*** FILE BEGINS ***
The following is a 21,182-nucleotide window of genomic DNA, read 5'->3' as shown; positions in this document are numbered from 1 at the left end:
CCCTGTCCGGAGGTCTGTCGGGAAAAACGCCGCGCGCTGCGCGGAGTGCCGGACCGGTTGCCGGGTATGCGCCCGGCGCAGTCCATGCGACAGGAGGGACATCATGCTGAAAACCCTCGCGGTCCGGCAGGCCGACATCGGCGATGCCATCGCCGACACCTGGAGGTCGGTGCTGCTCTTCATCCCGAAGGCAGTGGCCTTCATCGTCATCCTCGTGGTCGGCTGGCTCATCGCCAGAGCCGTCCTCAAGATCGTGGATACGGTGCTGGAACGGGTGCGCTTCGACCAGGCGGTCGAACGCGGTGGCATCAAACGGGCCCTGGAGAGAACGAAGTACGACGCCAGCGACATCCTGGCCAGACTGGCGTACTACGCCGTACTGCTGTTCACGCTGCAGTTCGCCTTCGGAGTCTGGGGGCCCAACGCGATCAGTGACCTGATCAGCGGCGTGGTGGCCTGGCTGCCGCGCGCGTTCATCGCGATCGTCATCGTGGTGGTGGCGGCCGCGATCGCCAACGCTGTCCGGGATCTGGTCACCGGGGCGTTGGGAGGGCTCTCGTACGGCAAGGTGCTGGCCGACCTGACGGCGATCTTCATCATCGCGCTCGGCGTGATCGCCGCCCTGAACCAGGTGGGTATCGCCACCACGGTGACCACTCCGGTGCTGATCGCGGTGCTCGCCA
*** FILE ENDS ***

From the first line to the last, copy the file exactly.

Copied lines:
The following is a 21,182-nucleotide window of genomic DNA, read 5'->3' as shown; positions in this document are numbered from 1 at the left end:
CCCTGTCCGGAGGTCTGTCGGGAAAAACGCCGCGCGCTGCGCGGAGTGCCGGACCGGTTGCCGGGTATGCGCCCGGCGCAGTCCATGCGACAGGAGGGACATCATGCTGAAAACCCTCGCGGTCCGGCAGGCCGACATCGGCGATGCCATCGCCGACACCTGGAGGTCGGTGCTGCTCTTCATCCCGAAGGCAGTGGCCTTCATCGTCATCCTCGTGGTCGGCTGGCTCATCGCCAGAGCCGTCCTCAAGATCGTGGATACGGTGCTGGAACGGGTGCGCTTCGACCAGGCGGTCGAACGCGGTGGCATCAAACGGGCCCTGGAGAGAACGAAGTACGACGCCAGCGACATCCTGGCCAGACTGGCGTACTACGCCGTACTGCTGTTCACGCTGCAGTTCGCCTTCGGAGTCTGGGGGCCCAACGCGATCAGTGACCTGATCAGCGGCGTGGTGGCCTGGCTGCCGCGCGCGTTCATCGCGATCGTCATCGTGGTGGTGGCGGCCGCGATCGCCAACGCTGTCCGGGATCTGGTCACCGGGGCGTTGGGAGGGCTCTCGTACGGCAAGGTGCTGGCCGACCTGACGGCGATCTTCATCATCGCGCTCGGCGTGATCGCCGCCCTGAACCAGGTGGGTATCGCCACCACGGTGACCACTCCGGTGCTGATCGCGGTGCTCGCCA